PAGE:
Despite the fact that the Italian economy shrank more than expected during 2013’s second quarter, the nation’s appreciation for handcrafted products and its legacy of a refined sense of design make it a good market for companies with these attributes. Baldwin says, “As with all economies, there remains a select segment in Italy that has retained its ability to purchase and invest in luxury products.”
Baldwin flies to Bologna — known for its delicious cuisine and medieval architecture — for Europe’s largest tile show every September. After that event, she travels to Verona — the spiritual home of Romeo and Juliet — for the marble fair, Marmomacc. Hearkening back to her company’s namesake, she also travels to Ravenna.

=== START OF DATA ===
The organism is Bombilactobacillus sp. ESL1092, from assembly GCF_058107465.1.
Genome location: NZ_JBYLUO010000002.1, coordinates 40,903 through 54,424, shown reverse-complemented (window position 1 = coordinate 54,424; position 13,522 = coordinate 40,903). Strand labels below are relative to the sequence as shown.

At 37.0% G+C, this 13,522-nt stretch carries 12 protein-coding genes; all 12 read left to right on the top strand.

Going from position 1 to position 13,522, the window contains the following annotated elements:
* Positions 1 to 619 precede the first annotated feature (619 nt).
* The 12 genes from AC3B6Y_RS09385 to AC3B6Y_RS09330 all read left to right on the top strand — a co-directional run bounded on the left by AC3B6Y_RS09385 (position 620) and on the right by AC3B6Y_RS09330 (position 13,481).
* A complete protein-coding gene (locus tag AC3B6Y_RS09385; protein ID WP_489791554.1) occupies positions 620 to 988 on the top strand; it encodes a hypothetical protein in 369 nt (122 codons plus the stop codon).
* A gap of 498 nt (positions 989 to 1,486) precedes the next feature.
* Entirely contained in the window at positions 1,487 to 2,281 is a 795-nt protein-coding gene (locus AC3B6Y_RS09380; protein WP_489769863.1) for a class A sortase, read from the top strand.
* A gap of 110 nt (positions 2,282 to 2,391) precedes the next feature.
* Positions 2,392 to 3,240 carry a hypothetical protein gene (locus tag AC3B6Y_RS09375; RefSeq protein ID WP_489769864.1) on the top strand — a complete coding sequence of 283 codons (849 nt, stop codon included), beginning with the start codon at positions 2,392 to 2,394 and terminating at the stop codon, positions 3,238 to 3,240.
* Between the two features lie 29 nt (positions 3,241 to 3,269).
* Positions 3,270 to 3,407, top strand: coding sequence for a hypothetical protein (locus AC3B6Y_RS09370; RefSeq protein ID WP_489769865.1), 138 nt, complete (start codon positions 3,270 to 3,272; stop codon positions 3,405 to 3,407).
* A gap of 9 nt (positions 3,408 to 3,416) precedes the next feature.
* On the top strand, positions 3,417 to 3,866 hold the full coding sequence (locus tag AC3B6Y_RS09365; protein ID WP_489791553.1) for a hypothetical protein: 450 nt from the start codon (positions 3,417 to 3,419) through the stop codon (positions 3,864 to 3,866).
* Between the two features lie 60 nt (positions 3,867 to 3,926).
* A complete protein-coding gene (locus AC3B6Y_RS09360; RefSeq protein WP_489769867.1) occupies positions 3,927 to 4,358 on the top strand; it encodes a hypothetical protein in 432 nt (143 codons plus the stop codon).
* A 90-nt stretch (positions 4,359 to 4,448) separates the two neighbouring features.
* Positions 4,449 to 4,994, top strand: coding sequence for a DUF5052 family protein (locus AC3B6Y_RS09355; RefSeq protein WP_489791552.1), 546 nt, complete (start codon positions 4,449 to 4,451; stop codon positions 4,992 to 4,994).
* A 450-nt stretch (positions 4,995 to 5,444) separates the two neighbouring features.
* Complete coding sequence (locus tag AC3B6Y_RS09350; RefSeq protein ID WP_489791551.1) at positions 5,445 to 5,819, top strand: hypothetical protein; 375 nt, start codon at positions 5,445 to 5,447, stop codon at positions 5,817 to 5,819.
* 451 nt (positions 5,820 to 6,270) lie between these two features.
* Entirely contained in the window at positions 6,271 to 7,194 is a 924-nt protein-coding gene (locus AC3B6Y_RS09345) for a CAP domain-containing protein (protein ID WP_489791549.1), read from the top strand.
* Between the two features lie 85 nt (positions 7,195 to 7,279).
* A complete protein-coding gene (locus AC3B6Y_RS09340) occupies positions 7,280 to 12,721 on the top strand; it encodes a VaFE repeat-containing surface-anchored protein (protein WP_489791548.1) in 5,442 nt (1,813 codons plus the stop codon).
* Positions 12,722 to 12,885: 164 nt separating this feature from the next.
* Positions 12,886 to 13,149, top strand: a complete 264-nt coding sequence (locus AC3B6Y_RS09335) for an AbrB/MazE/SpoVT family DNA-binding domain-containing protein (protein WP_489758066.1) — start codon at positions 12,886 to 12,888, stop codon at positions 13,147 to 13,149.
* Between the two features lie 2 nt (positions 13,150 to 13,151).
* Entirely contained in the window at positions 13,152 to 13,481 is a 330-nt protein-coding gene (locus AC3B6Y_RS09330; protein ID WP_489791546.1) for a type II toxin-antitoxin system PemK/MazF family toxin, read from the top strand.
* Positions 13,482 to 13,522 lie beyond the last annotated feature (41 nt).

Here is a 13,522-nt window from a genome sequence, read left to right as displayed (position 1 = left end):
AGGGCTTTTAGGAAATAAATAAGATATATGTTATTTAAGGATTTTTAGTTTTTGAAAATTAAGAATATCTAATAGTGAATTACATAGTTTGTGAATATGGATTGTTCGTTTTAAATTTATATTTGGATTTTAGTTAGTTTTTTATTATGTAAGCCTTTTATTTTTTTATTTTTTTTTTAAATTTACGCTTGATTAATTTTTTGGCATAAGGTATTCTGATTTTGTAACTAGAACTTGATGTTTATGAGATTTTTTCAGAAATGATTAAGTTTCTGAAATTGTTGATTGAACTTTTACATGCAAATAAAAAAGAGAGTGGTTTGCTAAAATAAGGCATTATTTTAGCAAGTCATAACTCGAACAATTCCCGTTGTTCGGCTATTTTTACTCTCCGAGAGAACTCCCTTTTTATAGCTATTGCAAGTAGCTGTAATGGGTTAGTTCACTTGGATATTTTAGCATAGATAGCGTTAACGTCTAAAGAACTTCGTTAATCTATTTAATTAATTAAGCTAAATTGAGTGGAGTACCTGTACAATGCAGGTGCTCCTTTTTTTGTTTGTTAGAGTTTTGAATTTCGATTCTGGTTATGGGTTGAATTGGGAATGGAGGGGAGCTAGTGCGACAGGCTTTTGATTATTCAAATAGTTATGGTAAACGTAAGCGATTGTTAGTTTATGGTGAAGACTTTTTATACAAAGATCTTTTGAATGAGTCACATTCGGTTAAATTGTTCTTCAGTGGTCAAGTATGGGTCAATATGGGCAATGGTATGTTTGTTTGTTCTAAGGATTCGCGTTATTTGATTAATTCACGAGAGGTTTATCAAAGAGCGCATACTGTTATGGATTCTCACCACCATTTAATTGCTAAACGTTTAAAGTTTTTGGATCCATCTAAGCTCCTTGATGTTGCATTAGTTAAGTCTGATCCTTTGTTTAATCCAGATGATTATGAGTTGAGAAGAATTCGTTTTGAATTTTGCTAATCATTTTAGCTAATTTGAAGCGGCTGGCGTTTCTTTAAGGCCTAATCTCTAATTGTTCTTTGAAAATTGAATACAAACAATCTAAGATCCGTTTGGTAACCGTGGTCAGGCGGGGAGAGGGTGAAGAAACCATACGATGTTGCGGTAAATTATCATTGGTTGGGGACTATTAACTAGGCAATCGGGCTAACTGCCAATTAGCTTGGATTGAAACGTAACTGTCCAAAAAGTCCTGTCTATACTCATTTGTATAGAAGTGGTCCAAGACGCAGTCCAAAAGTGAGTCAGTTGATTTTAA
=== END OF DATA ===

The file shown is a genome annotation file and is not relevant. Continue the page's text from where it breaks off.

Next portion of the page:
With a heritage in industry and agriculture, Northampton County also has a southern tip with a globally significant wildlife habitat. Tourism —including easy access to Chesapeake Bay and Atlantic Ocean fishing — is important to the economy. Bay Creek in Cape Charles offers the Arnold Palmer and Jack Nicklaus golf courses.
When New Ravenna brings in dealers from Canada and overseas, the historic, waterfront town of Cape Charles is the nexus of entertainment. Many guests stay at the Cape Charles Hotel; boat trips to barrier islands and kayaking trips to Chatham Vineyards are among the activities enjoyed.